The Four Phases of Wilderness Therapy in the Northwest

When a young friend or family member finds themselves caught in the turmoil of substance abuse, depression, anxiety or additional behavioral or emotional concerns, it is almost instinctive to want to help in any way possible. Simply removing these youth or young adults from the environment which may be contributing factors for their behavior does not always solve the root of the issue. Don’t assume that a rehabilitation facility is the only solution; there are other more positive options including wilderness therapy. Throughout the four phases of programs including wilderness therapy in the Northwest, students learn to take responsibility for their actions, as well as to develop a better understanding the impact behaviors may have on themselves and their families as a whole.

Being in a positive and supportive environment, and with a group outside a normal routine can help to emphasize and further develop individual strengths, and opportunities for growth, as well as their ability to work with others toward common goals.

Each of the four phases of our wilderness therapy program is utilized as a milestone and as a stepping stone to the next.

Phase 1 includes an introduction to the program and a physical and psychological evaluation to ensure no issues with their participation may be present. Students then undergo assessment and planning sessions with a therapist in order to determine a strategic plan for development.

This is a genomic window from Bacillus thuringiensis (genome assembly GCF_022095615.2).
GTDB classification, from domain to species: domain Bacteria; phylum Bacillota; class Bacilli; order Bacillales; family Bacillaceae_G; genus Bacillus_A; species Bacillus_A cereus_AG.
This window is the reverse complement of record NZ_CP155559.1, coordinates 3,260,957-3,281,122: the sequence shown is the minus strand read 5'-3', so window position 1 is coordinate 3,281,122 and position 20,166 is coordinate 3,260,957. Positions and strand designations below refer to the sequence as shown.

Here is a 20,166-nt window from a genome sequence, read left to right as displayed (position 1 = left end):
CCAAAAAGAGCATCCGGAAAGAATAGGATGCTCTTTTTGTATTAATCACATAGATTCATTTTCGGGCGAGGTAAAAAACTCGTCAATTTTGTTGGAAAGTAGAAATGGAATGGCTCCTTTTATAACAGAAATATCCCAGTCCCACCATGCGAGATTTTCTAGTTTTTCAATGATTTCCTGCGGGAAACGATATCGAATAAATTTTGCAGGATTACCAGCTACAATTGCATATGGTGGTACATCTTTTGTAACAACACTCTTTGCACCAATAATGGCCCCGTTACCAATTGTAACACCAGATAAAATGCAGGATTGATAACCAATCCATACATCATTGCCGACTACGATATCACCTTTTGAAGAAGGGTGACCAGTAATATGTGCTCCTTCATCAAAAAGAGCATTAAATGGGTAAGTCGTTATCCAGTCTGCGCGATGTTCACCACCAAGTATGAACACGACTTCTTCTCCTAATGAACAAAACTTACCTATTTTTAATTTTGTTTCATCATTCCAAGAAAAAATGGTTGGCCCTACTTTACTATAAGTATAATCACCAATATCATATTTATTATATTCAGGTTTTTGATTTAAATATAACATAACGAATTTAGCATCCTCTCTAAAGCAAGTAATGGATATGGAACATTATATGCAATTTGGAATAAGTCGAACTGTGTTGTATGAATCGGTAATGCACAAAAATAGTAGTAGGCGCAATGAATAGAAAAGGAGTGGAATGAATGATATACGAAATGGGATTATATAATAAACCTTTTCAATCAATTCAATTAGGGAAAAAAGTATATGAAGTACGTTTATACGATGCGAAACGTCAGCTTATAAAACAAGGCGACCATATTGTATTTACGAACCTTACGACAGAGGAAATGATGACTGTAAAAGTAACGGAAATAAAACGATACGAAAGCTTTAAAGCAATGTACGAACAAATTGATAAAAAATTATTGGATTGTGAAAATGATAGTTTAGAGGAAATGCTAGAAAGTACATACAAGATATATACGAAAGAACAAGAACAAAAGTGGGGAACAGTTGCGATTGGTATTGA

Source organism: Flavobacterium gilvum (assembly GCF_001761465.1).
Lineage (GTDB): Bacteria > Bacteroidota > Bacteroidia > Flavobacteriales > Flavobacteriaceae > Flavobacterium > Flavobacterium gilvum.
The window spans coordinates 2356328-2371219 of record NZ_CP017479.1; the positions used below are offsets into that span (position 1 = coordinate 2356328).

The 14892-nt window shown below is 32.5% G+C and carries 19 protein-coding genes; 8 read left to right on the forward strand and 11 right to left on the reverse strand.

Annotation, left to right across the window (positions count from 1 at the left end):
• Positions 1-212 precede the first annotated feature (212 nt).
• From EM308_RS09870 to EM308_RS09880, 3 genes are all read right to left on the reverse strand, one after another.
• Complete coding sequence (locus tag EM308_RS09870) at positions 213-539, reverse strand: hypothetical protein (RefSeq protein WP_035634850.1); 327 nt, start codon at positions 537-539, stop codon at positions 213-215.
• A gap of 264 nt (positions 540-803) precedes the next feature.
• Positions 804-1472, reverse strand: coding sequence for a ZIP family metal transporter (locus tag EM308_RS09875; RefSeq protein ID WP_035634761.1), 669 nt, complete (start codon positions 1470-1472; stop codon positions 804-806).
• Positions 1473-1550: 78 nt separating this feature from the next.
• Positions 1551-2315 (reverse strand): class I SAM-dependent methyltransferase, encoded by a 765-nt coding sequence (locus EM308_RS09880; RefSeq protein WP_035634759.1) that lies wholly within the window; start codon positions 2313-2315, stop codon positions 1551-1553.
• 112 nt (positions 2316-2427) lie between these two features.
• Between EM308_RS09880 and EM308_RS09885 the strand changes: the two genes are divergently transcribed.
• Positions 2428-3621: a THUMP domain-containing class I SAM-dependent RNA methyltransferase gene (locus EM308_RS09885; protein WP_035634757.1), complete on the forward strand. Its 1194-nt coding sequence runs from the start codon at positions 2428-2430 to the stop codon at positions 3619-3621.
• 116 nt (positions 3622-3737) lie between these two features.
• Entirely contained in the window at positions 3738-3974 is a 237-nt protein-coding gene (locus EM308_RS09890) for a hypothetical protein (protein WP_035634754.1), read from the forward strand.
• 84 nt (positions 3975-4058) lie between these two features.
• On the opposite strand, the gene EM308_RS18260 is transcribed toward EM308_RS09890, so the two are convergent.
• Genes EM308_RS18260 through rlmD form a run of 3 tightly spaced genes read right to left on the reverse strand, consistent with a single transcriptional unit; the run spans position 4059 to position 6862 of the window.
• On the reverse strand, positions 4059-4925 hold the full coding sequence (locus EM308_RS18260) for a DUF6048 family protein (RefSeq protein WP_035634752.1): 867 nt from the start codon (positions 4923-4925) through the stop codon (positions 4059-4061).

Phase 2 focuses on self-reflection, understanding and identification of responsibility through past behaviors. Our staff monitors conversations encouraging students to remain positive and assists in the development process.

Phase 3 is group oriented. Working as a supportive team member and taking on leadership roles and direct responsibilities, through an environment of increased peer interaction and the participation of specific and clear goals.

Phase 4 is considered the mentorship phase of the process. We help students work through any denial they may be experiencing and emotional resistance through wilderness therapy expeditions. A student will then begin to independently practice these new skills including self-esteem, personal strength, and self-confidence.

For more information on this highly effective, safe, and natural method of wilderness therapy in the Northwest, contact us today, Rites of Passage Wilderness Therapy at (800)794-0980.